Rolling stainless steel to make swimming pools (and steel hot tubs) has become more and more popular over the last few years. Curved stainless steel is frequently used for handrails and ladders but now is quite often also replacing concrete in the structural design. So, what makes this material-process combination so successful? It offers several advantages over regular concrete pools which are mainly based on the characteristics of the stainless material. Steel has lower weight but at the same time an excellent structural strength. Stainless steel also offers a relative ease of use for custom design.
Advanced rolling technologies allow companies specialized in the rolling and bending of steel to roll an impressive variety of thickness, width, and length combinations. This minimizes fabrication and welding times and makes room for increasingly more elaborate and creative custom designs.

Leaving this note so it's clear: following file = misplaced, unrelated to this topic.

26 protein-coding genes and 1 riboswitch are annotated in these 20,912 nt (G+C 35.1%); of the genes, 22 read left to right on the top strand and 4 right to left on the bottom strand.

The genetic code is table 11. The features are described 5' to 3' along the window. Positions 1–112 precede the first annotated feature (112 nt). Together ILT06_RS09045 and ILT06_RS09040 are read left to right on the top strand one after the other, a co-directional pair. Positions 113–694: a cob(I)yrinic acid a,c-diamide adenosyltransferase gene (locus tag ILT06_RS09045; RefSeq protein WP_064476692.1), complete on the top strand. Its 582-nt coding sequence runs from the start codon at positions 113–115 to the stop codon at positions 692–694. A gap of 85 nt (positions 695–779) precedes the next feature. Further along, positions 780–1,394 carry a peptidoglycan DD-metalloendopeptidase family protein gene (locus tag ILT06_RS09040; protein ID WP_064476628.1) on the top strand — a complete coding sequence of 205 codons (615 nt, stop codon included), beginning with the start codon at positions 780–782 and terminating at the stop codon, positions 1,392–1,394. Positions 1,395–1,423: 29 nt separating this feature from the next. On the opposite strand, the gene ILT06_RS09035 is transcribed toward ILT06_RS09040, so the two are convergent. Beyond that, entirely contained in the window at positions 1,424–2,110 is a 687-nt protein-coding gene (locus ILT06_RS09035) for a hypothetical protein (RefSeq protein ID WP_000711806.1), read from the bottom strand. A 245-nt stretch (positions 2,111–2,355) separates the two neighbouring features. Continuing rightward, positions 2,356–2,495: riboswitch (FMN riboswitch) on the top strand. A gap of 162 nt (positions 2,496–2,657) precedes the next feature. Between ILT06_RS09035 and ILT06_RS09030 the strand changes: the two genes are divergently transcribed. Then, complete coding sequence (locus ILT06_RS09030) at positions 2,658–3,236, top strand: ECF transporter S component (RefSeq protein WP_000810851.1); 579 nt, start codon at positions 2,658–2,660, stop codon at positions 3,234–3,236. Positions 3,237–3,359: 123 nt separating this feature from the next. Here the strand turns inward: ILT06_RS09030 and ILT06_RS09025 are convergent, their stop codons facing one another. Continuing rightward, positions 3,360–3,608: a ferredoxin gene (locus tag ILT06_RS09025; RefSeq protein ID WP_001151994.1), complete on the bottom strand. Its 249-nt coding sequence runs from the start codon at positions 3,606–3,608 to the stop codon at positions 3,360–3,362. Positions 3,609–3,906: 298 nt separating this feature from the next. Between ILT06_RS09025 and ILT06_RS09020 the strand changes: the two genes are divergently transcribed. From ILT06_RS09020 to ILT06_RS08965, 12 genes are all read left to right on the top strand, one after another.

Properly maintained, stainless steel vessels have extremely good corrosion resistance, which is an important characteristic for a material constantly exposed to the water and chemicals used in pools today. Stainless steel swimming pools are most commonly made using the 304 or 316 grades of stainless steel. The low weight, combined with the strength of this material makes it ideal for use in both in-ground and above ground installations. Substituting stainless steel for the concrete components may even allow for some to have pools or hot tubs installed on the upper levels of their homes or other buildings, avoiding structural modifications and providing for a unique, aesthetic appearance.
One thing to keep in mind when utilizing curved stainless steel, particularly in applications where it will be exposed to the elements, is carbon-transfer. If stainless material is curved using equipment that also rolls standard carbon steel products, carbon residue in the rollers may be pushed into the stainless material, or cause scratching of the product. This can generally be removed by a process called passivation. When stainless steel is passivated, the material is usually pickled with chemicals to remove scale, debris, and oils, before the passivation creates a restored surface with improved corrosion resistance, which extends the life of the product.